Xylitol is Dangerous to Your Dog – BEWARE!

Updated: Feb 15, 2019

Xylitol is a common substance that’s harmless to most humans but potentially life-threatening if consumed by dogs

Xylitol – What is It and Where is it found?

Xylitol is a naturally occurring substance that is commonly used as a sugar substitute. In nature it can be found in some fruits, grains, vegetables and trees.

The use of xylitol has increased dramatically in recent years. It looks and tastes like sugar, is as sweet as sucrose, but contains only a little over half the calories. Manufacturers are using it more and more, in products like sugar-free gums and mints, drink powders, cough drops, instant coffee, condiments like ketchup and BBQ sauce, vitamins, candy, toothpaste, baked goods and even peanut butter. It’s as if xylitol is everywhere now!

Xylitol is a common additive in sugar-free gums

What’s the Problem?

Well, what’s the problem with that, you ask? The problem is that, while xylitol is OK for humans and most other mammals, it is EXTREMELY toxic to your dog! Even small amounts can be lethal.

When a dog eats something containing xylitol, the pancreas reacts by releasing insulin. This results in a rapid (10-60 minutes) and profound drop in blood sugar (hypoglycemia). Untreated, this condition can become life threatening, with seizures, liver failure and eventually death. The higher the dose ingested, the greater the risk. According to the Merck Veterinary Manual dosages of xylitol over 34 mg/lb can cause hypoglycemia and dosages over 227 mg/lb may cause severe liver failure.

Signs and Symptoms:

Signs can develop quickly (within 30 minutes) but can be delayed as much as 12-18 hours if the product ingested slows the absorption rate (gum products can do this). Symptoms of low blood sugar can include vomiting, weakness, wobbling, depression, seizures and even coma. Left untreated, liver injury can begin to occur within 24-48 hours after ingestion.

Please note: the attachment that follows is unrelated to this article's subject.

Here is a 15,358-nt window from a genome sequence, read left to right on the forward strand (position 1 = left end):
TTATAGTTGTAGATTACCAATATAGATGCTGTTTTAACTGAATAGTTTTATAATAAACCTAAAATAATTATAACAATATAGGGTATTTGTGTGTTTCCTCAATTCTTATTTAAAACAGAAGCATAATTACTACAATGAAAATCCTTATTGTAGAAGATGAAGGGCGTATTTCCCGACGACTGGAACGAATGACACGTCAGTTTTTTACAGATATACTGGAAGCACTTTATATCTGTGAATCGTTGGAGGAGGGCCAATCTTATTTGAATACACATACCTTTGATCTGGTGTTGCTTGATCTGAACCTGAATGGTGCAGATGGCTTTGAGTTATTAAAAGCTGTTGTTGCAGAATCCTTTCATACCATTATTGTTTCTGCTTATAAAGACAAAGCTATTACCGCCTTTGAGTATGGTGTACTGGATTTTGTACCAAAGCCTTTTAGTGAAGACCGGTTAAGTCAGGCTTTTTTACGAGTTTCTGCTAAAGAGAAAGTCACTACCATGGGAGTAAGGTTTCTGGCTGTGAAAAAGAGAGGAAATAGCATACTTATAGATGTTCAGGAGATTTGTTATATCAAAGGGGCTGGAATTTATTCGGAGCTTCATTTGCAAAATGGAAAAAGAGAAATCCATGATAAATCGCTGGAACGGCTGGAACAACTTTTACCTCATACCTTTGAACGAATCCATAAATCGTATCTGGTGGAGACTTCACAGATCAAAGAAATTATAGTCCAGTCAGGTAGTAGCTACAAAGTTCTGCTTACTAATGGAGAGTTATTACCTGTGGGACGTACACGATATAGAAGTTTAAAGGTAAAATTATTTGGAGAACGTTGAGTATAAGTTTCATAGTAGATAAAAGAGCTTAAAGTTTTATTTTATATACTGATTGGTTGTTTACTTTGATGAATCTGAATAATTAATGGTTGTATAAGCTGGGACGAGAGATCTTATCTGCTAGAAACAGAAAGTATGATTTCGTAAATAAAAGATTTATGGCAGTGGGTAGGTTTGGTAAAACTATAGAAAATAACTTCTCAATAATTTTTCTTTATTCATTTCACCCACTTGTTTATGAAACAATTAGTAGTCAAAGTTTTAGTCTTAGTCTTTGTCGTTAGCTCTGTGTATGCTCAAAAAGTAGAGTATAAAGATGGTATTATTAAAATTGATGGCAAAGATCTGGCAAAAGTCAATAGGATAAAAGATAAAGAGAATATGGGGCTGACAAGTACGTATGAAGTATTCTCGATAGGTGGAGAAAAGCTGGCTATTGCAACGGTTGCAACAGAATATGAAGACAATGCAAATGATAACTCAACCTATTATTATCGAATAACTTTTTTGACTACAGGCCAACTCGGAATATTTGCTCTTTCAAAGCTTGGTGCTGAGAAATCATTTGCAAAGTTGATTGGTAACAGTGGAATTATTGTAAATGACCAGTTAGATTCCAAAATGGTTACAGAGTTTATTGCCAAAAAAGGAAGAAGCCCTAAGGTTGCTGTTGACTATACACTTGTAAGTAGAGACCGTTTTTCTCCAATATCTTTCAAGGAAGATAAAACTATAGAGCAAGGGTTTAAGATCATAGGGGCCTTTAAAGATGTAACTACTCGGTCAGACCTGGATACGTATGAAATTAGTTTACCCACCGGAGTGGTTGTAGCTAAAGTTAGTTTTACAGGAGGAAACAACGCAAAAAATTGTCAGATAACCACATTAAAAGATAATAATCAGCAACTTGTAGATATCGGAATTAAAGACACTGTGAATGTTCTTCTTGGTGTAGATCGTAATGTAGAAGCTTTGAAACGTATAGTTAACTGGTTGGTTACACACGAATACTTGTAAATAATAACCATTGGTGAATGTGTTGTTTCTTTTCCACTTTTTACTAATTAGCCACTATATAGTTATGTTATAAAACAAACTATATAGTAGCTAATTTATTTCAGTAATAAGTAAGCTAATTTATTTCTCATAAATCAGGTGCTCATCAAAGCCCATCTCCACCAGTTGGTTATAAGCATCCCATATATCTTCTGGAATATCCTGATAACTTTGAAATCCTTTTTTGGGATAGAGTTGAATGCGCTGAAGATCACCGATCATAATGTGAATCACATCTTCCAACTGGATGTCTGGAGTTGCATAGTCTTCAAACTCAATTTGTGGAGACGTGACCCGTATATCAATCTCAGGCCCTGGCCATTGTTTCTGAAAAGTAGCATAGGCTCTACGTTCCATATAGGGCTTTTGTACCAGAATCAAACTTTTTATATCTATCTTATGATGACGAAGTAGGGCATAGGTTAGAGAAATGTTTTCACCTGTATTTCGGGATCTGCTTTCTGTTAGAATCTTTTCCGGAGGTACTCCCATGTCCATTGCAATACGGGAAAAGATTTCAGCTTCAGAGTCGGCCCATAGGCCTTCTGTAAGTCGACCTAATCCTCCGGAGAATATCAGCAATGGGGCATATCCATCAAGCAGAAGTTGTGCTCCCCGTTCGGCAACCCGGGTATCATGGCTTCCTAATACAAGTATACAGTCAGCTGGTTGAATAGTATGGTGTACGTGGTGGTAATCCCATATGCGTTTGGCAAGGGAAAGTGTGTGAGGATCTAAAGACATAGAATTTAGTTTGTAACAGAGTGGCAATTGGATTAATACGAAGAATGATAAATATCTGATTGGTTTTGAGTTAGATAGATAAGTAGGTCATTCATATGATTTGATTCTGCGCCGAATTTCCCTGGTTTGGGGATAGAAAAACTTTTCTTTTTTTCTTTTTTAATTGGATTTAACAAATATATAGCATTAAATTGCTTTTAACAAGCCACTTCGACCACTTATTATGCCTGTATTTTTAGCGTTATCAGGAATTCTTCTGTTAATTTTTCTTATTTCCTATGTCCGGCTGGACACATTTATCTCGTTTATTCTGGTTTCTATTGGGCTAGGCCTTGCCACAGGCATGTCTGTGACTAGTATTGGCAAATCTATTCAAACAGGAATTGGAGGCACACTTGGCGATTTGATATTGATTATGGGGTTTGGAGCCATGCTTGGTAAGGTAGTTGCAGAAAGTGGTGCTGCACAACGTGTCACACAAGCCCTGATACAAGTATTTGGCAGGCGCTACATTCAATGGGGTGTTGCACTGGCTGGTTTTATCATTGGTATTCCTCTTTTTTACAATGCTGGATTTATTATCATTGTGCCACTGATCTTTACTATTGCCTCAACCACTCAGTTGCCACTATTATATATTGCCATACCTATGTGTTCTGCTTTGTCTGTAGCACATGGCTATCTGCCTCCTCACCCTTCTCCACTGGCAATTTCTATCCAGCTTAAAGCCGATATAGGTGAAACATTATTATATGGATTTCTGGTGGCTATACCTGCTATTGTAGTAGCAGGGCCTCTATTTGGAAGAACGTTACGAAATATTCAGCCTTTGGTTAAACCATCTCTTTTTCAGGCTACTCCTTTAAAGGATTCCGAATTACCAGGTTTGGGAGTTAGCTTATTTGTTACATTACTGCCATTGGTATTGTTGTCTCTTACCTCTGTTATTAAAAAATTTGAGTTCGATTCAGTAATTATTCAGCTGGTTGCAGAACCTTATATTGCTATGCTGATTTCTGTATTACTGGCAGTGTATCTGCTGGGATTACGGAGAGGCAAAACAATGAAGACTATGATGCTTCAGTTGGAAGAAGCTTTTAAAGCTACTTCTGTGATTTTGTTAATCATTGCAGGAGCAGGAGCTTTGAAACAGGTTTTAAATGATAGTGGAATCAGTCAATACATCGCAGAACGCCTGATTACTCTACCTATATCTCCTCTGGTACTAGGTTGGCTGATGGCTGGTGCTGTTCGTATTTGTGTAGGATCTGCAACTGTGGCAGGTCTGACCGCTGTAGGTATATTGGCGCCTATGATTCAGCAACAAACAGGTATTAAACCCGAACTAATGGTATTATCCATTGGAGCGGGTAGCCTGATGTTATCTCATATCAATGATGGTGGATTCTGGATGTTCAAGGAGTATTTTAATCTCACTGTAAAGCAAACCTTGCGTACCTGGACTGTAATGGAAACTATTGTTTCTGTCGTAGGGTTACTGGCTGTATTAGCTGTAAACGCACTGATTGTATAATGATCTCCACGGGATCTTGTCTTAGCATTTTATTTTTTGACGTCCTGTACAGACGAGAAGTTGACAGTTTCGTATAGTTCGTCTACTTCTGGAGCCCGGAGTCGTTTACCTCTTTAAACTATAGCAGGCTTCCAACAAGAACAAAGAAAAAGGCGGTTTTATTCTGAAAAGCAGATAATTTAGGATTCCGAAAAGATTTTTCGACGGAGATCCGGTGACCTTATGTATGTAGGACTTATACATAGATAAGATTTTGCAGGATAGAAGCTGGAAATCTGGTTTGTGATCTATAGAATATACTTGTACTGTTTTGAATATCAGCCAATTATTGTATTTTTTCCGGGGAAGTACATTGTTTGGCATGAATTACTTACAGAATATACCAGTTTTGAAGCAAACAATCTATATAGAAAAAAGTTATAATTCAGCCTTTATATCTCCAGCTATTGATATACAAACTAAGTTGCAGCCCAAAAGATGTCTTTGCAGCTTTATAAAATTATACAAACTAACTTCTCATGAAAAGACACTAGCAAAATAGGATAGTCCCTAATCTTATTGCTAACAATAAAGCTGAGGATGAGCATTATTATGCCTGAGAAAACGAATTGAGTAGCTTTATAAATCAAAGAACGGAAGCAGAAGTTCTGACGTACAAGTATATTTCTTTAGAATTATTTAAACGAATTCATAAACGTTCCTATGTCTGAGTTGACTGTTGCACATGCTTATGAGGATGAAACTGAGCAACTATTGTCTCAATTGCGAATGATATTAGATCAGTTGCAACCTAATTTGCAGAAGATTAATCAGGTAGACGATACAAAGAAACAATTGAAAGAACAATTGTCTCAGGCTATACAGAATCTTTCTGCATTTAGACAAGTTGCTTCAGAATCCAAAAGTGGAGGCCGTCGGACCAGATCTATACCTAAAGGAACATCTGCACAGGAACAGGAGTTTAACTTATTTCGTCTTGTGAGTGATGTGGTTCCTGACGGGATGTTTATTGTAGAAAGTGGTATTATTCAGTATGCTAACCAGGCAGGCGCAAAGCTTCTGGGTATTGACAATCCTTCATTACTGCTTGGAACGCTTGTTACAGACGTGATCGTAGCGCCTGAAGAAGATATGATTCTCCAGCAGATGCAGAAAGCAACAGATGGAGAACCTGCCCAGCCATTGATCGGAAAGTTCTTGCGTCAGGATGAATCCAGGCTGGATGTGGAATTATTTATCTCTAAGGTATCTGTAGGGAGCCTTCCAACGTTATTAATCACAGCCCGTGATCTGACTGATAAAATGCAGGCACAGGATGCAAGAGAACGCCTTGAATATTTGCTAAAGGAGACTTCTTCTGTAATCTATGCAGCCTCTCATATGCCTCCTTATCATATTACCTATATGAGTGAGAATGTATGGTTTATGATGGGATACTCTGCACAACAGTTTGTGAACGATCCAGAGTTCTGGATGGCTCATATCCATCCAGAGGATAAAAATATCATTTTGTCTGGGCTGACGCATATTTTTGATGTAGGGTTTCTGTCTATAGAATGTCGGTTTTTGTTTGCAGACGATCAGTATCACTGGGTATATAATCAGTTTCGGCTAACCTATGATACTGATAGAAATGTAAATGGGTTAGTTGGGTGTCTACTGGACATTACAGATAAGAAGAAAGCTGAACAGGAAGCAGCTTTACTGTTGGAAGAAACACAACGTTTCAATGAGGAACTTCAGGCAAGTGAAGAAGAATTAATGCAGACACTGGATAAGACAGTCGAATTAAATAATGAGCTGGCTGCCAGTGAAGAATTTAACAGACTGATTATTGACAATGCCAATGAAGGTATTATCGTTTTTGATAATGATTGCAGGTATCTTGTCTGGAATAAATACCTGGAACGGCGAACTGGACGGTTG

There is no antidote for xylitol poisoning. The prognosis is good if the dose ingested was small and treatment was sought promptly. The liver is one organ that with a little help can heal itself. Mild damage can resolve within a few days. But severe damage with large increases in liver enzymes, bleeding disorders, and signs of liver failure are very poor prognostic factors. In one study it was estimated that over half of dogs with signs of liver failure died despite aggressive veterinary care!

What to Do If you Suspect Your Pet Has Ingested Xylitol

Seek help immediately. If the ingestion happened recently, your veterinarian can induce vomiting and hopefully expel the stomach contents before the xylitol can be absorbed into the bloodstream. If clinical signs have already developed, your pet will need to be hospitalized and blood glucose and liver values monitored closely. With prompt treatment your little one’s chances of recovery are greatly enhanced.

Read the label, if it has xylitol take precautions.

But the best treatment of all is prevention. Search all product labels for xylitol and be sure that any product containing it is far from the reach of your inquisitive furry friend. Be aware that the pack of gum in your purse, or the candy or vitamin that you just put out for your child may contain xylitol. If your pet is as inquisitive as mine, they may try to snarf that treat up! And best of all, consider abstaining from the purchase of any xylitol-containing product. It may just be better to avoid the risk altogether.

If you suspect your pet has ingested xylitol, call your veterinarian or the ASPCA Animal Poison Control Center (1-888-426-4435) immediately.

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